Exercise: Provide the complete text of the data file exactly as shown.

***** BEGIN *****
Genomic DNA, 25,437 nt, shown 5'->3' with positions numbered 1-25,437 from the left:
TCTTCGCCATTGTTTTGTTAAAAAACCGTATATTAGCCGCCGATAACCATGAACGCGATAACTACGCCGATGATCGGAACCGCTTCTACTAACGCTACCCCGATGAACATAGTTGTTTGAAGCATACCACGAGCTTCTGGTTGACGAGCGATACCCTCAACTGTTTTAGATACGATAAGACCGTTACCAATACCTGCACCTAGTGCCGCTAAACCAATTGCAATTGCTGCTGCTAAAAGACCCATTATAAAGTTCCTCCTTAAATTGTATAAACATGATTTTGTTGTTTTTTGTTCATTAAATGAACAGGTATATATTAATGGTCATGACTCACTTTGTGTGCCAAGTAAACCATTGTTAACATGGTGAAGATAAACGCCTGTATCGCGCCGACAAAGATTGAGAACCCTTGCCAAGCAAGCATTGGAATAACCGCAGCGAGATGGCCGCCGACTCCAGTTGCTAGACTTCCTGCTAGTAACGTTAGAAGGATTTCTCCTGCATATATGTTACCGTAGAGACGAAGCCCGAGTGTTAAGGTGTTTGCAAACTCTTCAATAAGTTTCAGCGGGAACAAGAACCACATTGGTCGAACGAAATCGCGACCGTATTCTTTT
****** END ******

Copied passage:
Genomic DNA, 25,437 nt, shown 5'->3' with positions numbered 1-25,437 from the left:
TCTTCGCCATTGTTTTGTTAAAAAACCGTATATTAGCCGCCGATAACCATGAACGCGATAACTACGCCGATGATCGGAACCGCTTCTACTAACGCTACCCCGATGAACATAGTTGTTTGAAGCATACCACGAGCTTCTGGTTGACGAGCGATACCCTCAACTGTTTTAGATACGATAAGACCGTTACCAATACCTGCACCTAGTGCCGCTAAACCAATTGCAATTGCTGCTGCTAAAAGACCCATTATAAAGTTCCTCCTTAAATTGTATAAACATGATTTTGTTGTTTTTTGTTCATTAAATGAACAGGTATATATTAATGGTCATGACTCACTTTGTGTGCCAAGTAAACCATTGTTAACATGGTGAAGATAAACGCCTGTATCGCGCCGACAAAGATTGAGAACCCTTGCCAAGCAAGCATTGGAATAACCGCAGCGAGATGGCCGCCGACTCCAGTTGCTAGACTTCCTGCTAGTAACGTTAGAAGGATTTCTCCTGCATATATGTTACCGTAGAGACGAAGCCCGAGTGTTAAGGTGTTTGCAAACTCTTCAATAAGTTTCAGCGGGAACAAGAACCACATTGGTCGAACGAAATCGCGACCGTATTCTTTT